A New York pharmaceutical company has settled a six-figure lawsuit with the federal government after it was revealed that the drug distributor violated the Controlled Substances Act when failed it to report pharmacy orders and the theft or loss of Oxycodone and other drugs to the Drug Enforcement Administration, BuzzFeed News has learned.
The joint investigation led by the DEA and NYPD represents a significant shift in enforcement focus from street-level dealers, rogue pharmacies, and dirty doctors to the larger companies who garner big profits from the legal distribution of highly-addictive drugs and opioids like Oxycodone.
The company, Rochester Drug Cooperative, Inc., will pay $360,000 in fines as part of the settlement, a federal law enforcement source told BuzzFeed News.
Preet Bharara, U.S. Attorney for the Southern District of New York, announced the settlement in a press release Thursday.
“Pharmaceutical distributors are supposed to be one of the first lines of defense in the growing oxycodone epidemic," Bharara said. "Today’s consent order demonstrates that distributors that do not properly track and report the purchase and sale of drugs with a high potential for abuse will be held accountable.”
According to the complaint, after an audit of various New York City pharmacies carrying drugs distributed by RDC, investigators determined that the company failed to report thousands of orders of drugs over a period of five years.
Investigators also found that RDC failed to report the theft or loss of drugs during the same time period. According to the complaint, this violation occurred on multiple occasions, with the precise number of violations to be established in court. It is likely the missing pills ended up on the street.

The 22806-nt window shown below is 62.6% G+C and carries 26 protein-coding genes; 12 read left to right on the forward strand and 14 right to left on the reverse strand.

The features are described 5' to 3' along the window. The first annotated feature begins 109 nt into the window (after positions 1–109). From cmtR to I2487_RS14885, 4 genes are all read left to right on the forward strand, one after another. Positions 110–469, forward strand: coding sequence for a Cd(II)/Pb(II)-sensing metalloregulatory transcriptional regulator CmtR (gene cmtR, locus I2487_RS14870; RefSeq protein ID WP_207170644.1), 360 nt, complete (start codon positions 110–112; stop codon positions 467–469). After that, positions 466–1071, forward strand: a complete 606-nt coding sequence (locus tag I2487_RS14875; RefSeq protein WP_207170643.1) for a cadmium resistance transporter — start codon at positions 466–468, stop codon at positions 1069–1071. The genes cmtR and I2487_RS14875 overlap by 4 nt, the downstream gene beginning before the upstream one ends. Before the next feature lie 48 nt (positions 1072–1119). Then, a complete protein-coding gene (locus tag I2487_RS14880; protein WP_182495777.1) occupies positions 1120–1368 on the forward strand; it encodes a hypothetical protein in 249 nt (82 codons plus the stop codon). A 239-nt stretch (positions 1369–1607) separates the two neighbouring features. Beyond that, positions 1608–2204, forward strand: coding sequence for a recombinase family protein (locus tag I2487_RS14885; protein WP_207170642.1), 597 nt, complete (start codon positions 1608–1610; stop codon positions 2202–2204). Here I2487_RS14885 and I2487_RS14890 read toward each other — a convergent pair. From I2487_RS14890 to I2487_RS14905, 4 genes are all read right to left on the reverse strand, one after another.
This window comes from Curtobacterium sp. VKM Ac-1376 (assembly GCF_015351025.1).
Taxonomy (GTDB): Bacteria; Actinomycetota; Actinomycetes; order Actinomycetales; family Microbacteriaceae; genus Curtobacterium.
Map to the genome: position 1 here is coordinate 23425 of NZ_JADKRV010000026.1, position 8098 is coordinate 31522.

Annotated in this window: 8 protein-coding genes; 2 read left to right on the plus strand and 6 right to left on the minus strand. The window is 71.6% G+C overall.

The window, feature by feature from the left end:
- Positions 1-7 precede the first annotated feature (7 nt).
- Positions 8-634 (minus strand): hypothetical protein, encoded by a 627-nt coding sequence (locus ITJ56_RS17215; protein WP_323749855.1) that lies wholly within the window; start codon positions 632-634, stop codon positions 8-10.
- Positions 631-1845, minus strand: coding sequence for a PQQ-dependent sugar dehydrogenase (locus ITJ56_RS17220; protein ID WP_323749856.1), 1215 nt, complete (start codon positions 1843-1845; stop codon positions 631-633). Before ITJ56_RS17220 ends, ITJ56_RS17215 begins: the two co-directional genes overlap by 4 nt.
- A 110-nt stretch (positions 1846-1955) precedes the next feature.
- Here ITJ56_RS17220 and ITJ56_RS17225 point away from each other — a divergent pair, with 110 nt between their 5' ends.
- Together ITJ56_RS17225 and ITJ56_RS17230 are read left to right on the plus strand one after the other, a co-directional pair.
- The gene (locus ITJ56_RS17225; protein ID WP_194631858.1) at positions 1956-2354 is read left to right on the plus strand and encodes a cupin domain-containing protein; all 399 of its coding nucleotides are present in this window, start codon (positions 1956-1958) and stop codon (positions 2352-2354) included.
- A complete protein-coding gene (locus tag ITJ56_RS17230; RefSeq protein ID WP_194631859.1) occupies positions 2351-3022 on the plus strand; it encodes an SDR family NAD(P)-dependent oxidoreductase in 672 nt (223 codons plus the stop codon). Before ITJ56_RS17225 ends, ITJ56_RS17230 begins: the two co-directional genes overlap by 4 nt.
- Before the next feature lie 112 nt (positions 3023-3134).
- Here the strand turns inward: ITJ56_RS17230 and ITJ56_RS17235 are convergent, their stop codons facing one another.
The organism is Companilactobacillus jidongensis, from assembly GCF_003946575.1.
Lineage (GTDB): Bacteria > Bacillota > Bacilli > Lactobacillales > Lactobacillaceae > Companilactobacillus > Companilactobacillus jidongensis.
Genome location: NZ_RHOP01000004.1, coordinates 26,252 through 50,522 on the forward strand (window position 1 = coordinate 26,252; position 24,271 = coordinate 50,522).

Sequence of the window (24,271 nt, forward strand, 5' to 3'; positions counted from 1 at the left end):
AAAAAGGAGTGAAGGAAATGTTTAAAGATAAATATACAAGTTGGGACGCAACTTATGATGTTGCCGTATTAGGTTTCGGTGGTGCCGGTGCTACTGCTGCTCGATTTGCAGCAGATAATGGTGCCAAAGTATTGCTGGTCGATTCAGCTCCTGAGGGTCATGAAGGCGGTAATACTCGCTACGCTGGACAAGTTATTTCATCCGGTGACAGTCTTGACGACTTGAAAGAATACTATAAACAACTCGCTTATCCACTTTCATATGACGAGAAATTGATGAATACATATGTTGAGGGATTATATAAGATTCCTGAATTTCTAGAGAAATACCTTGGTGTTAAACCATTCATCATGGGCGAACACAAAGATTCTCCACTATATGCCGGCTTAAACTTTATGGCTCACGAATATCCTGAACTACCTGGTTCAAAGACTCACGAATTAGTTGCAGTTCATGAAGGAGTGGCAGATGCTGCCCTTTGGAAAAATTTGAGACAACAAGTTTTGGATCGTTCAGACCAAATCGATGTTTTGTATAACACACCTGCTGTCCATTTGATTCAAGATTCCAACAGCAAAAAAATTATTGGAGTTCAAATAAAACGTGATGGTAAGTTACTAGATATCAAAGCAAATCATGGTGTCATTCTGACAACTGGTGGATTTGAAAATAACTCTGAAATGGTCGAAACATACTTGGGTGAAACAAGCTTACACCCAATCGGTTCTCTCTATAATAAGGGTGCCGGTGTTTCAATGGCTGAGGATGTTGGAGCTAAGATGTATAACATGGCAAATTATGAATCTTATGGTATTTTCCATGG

Combating a growing epidemic of heroin and prescription pill abuse has been a priority for New York state lawmakers over the past few years. In 2014, Governor Andrew Cuomo announced the state was awarded $8.1 million in federal funding for drug prevention efforts targeting young people. According to the Centers for Disease Control, in 2014, there were more than 118,000 admissions to New York State-certified treatment programs for heroin and prescription opioid abuse – a 17.8 percent increase since 2009.
In 2013, the DEA conducted an on-site investigation of RDC. The investigation confirmed the company’s reporting system was underreporting many thousands of drug sales to pharmacies throughout the northeast region. RDC initially claimed that their numbers were off due to computer error and the company told investigators it had plans to implement a new tracking system. But a year later, the feds found that RDC had not made the changes as promised.
According to its website, RDC was established in 1905 and is the “eighth largest full-line distributor in the US.”
RDC Chief Operating Officer Joe Brennan told BuzzFeed News that the company has agreed in principal on the details of the settlement and could make no further comment until the deal with the DEA was finalized.